A limitation of this study is that this new method of assessing the validity of a health status questionnaire on the individual patient level could be improved by additional information about the individual patient's scoring stability and responsiveness to changes. The stability of scoring of the studied population could be assessed using the test-retest method. Although the test-retest reliability of the CCQ was very high in two studies [8,9], and so was the ability to measure treatment effects [17,22] we did not confirm this in the present group of patients.
The current study could not identify patient factors that were associated with low agreement between patient and reviewers. A possible explanation for low agreement in some individuals might be that most patients completed the questionnaire for the first time. During the interview, patients sometimes answered "now I'm re-thinking about this, my score would have been...". Although some patients with a low agreement gave the impression of lower intelligence, this could not be substantiated by a lower educational level.
In the present study we found a better agreement in scores between patients and the treating clinicians than others . In contrast to other patient-proxy agreement studies, only two clinicians participated in the recruitment of the patients and the scoring of the CCQ, as the main research question was the patient-reviewer agreement. These two clinicians previously used the CCQ in their practice or in pulmonary rehabilitation programs. One clinician stated that he changed his history taking during the study, because he was unable to answer specific questions on multiple occasions, especially about the mental state domain. The experience in measuring health status and the change in history taking might contribute to the high agreement between the scores of the patient and treating clinician.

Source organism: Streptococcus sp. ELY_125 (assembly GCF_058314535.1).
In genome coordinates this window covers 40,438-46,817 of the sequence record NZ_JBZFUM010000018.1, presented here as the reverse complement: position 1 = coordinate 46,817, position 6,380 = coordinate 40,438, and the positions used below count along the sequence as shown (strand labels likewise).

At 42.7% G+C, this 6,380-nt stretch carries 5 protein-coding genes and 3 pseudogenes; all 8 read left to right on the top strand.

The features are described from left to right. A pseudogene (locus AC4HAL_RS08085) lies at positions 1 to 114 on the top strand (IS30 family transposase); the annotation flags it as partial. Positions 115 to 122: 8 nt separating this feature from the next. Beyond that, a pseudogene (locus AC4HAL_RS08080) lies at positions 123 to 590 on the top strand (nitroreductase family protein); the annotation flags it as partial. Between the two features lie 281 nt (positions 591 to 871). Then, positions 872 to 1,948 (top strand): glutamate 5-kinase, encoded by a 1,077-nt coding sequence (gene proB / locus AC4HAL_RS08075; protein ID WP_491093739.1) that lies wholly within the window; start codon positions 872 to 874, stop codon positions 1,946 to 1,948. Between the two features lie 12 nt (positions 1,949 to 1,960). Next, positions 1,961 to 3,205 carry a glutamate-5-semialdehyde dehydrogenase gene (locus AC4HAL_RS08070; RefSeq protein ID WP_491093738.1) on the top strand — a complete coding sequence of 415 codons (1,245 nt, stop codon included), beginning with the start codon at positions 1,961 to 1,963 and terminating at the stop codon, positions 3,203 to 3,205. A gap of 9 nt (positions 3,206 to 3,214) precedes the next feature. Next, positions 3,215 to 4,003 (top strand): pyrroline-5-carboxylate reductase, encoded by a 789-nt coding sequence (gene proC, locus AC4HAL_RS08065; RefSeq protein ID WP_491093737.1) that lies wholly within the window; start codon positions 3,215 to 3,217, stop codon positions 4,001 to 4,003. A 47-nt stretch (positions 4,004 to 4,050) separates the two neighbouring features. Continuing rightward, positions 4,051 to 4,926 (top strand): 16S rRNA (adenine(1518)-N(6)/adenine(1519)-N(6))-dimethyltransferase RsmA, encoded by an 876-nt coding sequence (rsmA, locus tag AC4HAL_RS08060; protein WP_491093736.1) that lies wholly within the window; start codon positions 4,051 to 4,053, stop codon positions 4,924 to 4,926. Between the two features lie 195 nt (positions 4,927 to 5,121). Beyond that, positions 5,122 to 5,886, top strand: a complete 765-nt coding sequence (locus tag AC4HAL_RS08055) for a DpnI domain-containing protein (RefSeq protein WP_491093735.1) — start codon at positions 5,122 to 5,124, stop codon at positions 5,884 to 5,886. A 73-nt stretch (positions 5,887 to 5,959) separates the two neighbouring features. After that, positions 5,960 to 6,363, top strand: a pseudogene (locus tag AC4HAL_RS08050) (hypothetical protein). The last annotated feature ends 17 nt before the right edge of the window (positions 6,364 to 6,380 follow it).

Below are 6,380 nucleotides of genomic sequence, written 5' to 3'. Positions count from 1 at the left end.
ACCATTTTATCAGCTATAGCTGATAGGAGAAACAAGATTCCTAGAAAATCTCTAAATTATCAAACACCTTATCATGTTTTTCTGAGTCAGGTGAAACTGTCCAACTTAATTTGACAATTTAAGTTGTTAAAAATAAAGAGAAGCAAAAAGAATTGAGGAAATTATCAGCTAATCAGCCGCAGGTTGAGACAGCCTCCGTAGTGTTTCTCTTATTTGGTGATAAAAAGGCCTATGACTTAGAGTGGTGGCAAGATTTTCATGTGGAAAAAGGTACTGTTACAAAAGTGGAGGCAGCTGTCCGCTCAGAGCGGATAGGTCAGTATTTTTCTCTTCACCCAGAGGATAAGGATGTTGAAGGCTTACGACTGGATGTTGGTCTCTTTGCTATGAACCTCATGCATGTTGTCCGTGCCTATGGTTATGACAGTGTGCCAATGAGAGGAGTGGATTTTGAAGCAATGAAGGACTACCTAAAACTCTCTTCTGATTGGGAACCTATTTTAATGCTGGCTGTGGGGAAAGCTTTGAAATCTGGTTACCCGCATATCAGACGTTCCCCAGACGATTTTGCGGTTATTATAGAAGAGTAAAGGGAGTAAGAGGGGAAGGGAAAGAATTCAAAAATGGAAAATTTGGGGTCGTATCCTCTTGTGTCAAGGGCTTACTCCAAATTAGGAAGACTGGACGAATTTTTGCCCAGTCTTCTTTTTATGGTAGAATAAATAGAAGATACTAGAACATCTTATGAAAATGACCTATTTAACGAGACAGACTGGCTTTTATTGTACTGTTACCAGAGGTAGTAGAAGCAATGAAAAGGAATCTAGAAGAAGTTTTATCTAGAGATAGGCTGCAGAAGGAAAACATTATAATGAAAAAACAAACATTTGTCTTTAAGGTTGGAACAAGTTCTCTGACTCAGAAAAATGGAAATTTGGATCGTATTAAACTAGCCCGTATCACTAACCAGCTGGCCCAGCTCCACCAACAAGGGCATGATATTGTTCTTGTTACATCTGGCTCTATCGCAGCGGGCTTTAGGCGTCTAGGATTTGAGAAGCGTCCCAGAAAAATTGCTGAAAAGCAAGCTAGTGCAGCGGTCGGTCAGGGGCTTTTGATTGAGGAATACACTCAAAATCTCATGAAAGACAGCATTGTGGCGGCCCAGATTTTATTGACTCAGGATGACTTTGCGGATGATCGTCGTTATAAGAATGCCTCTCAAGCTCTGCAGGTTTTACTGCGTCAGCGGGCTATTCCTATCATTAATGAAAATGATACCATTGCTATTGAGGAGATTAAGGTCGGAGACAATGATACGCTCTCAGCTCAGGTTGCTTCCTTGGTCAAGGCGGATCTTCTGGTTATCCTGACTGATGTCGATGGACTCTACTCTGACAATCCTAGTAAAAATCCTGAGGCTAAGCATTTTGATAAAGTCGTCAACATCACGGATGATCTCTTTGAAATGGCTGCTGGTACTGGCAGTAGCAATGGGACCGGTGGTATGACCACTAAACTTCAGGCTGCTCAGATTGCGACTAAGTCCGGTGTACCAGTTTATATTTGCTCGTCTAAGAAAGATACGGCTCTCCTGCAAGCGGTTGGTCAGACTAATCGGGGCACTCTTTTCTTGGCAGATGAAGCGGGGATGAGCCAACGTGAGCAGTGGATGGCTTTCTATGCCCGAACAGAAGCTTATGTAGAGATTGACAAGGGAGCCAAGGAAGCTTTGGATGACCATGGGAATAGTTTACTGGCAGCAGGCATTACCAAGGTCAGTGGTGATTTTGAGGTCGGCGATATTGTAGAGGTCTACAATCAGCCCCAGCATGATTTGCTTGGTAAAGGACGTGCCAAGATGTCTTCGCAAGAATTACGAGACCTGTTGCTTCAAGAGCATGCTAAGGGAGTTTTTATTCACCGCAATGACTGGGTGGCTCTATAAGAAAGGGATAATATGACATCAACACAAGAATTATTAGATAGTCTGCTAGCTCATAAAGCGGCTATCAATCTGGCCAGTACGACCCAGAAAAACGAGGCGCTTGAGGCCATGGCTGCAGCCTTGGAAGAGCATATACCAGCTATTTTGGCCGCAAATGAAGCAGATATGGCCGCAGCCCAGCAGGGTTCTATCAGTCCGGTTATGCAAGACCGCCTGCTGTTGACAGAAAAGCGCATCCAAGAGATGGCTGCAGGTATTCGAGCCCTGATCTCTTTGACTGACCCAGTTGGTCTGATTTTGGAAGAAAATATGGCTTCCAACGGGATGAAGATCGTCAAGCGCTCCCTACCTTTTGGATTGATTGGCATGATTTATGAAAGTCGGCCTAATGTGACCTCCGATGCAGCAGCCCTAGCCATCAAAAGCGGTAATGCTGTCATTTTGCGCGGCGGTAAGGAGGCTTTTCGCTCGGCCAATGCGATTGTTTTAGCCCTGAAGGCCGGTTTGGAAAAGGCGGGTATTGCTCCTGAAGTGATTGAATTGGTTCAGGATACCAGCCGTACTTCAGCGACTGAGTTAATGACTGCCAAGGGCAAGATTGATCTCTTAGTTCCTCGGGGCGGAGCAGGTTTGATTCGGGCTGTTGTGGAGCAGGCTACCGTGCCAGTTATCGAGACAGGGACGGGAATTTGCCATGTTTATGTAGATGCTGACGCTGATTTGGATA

In conclusion, this study shows that this new method to assess the individual validity of a questionnaire by using patient interviews is feasible, and confirms results from previous studies using statistical methods. Secondly, there seems to be a good validity of the CCQ on the individual patient level as established with this new methods. The CCQ can therefore be used in routine clinical practice to assess the health status of patients with COPD.
The authors of this manuscript declare not to have any conflict of interest regarding this manuscript. None of the authors have any financial interests with any commercial entity that has interest in the subject- or outcome of this manuscript including consultancy, stock ownership, paid expert consultancy, or honoraria, patent application, as well as other forms of conflict of interest, including personal and academic issues. The authors to the best of their knowledge conducted the study and reported the conclusions independently without any interference from partial or full funding sources or other entities.
JWHK: conception and design, acquisition of data, analysis and interpretation of data; initial drafting the manuscript and revising; gives final approval of the version to be published. HAMK: conception and design, interpretation of data; initial drafting the manuscript and revising; gives final approval of the version to be published. SLS: acquisition of data, analysis and interpretation of data; revising the manuscript; gives final approval of the version to be published. BdV: acquisition of data, analysis and interpretation of data; revising the manuscript; gives final approval of the version to be published. JJB: acquisition of data; revising the manuscript; gives final approval of the version to be published. PvH: acquisition of data; revising the manuscript; gives final approval of the version to be published. JHS: acquisition of data; revising the manuscript; gives final approval of the version to be published. HEPB: analysis and interpretation of data; revising the manuscript; gives final approval of the version to be published. TvdrM: conception and design, acquisition of data, analysis and interpretation of data; initial drafting the manuscript and revising; gives final approval of the version to be published.
TvdrM had developed, with others, the CCQ
The authors thank Hans Berg, Jan-Willem van den Berg, Richard Dekhuizen, Rob Douma, Pier Eppinga, Huub van Gijsel, Nick ten Hacken, Huib Kerstjens, Ernst Lammers, Cees van Minnen, Dirk Nijmeijer, Jan Rauws, Roland Riemersma, Martin Ruiter, Steven Rutgers, Dirk-Jan Slebos, Peter Vennik, Frank Visser, Johan Wempe and Steward Wills for reviewing and rating the patient data. The authors also thank Wim Krijnen for his comments on the statistical analyses.